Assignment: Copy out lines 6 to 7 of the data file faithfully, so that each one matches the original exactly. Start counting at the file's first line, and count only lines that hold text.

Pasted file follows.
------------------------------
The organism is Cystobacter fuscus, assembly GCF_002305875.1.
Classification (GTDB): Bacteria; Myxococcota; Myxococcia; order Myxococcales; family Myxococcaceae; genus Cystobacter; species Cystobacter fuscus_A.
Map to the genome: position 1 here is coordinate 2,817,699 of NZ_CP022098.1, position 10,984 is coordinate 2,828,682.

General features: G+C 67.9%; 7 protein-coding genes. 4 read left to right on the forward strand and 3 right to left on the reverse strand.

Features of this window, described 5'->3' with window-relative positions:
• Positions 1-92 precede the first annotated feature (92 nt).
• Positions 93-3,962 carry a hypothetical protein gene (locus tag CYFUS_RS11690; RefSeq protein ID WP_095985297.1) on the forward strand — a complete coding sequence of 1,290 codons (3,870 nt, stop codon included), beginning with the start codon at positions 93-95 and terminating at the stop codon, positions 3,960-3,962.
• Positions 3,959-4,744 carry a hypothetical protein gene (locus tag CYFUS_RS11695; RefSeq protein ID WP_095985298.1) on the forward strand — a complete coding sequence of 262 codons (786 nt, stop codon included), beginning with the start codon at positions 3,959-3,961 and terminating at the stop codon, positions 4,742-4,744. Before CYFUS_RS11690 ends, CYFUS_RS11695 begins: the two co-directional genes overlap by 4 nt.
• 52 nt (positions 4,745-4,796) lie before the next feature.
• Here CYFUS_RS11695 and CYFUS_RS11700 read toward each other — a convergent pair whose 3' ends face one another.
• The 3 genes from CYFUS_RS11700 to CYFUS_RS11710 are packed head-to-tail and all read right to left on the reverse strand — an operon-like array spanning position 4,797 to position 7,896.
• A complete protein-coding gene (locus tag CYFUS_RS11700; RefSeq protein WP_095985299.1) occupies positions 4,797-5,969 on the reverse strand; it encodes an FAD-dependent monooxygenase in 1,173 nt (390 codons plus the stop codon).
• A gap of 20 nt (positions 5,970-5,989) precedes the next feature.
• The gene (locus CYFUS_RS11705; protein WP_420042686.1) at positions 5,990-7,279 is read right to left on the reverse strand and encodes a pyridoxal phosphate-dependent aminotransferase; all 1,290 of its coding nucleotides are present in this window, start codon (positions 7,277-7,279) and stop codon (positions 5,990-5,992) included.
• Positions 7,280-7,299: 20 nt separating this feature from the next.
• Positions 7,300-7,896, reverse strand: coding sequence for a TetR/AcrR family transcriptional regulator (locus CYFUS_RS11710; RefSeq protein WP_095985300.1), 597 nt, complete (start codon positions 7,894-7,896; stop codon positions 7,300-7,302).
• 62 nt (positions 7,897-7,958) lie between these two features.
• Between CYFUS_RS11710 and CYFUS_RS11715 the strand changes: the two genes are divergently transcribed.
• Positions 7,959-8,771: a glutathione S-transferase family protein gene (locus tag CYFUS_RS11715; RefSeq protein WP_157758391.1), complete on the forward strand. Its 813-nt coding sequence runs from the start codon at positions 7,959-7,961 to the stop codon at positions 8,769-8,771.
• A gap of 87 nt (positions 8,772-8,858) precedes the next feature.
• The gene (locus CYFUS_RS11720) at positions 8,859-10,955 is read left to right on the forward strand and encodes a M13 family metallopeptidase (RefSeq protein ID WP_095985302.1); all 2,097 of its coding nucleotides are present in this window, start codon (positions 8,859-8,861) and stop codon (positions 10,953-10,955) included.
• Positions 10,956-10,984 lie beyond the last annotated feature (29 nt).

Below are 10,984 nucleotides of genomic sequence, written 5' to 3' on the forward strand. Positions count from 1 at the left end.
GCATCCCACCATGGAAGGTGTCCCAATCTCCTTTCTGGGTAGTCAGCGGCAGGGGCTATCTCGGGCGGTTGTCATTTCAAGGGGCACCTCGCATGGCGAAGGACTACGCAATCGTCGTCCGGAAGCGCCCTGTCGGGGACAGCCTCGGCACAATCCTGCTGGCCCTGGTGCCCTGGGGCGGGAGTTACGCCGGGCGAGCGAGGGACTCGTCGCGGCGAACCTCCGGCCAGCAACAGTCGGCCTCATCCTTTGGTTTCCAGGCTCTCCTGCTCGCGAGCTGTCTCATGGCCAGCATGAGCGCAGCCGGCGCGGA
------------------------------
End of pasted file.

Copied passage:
• Positions 1-92 precede the first annotated feature (92 nt).
• Positions 93-3,962 carry a hypothetical protein gene (locus tag CYFUS_RS11690; RefSeq protein ID WP_095985297.1) on the forward strand — a complete coding sequence of 1,290 codons (3,870 nt, stop codon included), beginning with the start codon at positions 93-95 and terminating at the stop codon, positions 3,960-3,962.